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Florists adapt orders to keep businesses thriving through pandemic

As spring is upon us, flowers seem to be blooming everywhere you look, but the actual florist business is still taking a major hit, with some saying it’s even worse now than the start of the pandemic.

Myrtles Flowers & Gifts said the business is facing a three-tier shortage -- growers couldn’t get their employees in, the snowstorms in Ecuador put a major halt to production, and with airlines down, products were sitting on the sidelines instead of flying into cities like Toledo. However, Myrtle's owner Heather Stubbs said that despite all of the obstacles, sales still remain high. The public just has to order early, and customers have to adapt to what’s available.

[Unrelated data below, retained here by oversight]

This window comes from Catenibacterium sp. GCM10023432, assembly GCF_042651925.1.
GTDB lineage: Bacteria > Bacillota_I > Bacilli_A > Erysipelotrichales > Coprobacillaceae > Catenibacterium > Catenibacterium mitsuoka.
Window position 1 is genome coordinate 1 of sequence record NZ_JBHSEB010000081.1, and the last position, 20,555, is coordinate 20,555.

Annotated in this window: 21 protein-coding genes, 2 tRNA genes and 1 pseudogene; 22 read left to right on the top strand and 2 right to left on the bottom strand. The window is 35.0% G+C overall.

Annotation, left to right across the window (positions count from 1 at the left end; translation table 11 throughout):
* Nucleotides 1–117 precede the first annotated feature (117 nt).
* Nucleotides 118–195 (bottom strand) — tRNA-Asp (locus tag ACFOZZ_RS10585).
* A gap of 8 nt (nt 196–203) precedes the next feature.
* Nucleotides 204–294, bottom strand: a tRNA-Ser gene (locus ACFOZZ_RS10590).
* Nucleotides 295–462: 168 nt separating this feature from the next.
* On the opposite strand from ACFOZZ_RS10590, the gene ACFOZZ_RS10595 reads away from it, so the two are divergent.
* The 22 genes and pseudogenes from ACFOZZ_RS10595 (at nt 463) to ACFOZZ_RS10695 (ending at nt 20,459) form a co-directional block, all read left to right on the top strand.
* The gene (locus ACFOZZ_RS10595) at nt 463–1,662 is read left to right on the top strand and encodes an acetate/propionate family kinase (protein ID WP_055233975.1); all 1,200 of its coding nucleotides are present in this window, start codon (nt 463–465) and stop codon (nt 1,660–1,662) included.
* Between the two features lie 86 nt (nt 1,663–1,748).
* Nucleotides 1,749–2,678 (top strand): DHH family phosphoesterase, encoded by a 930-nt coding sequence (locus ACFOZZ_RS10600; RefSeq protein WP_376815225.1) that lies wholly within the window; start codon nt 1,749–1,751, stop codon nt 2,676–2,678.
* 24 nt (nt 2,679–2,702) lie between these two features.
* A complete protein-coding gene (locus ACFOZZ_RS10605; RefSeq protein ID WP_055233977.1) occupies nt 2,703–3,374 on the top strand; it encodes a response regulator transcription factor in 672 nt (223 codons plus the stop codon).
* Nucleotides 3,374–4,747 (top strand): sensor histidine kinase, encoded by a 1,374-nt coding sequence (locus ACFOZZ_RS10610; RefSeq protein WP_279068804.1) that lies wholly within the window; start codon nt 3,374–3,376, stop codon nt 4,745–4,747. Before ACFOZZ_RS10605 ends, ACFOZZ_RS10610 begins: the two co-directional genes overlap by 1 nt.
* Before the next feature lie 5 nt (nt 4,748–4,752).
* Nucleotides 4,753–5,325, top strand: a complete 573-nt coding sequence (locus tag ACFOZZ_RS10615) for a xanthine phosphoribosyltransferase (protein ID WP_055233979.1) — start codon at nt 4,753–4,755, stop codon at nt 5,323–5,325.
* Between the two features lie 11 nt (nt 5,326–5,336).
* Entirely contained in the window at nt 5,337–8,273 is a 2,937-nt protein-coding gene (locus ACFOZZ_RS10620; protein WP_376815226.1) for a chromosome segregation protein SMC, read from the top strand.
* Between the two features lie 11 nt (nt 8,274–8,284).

“Sales are very good, to be honest with you, and we really appreciate the community because when we tell them we don’t have something in, they are understanding of that, so we’re happy for that,” Stubbs said. “We have to be more prepared and our customers have to be more willing to take what we have. It will still be beautiful but it might not be exactly what they had in mind.”

Heather says the team hopes through this time, people see the importance and benefits of flowers in their homes beyond just the pandemic.

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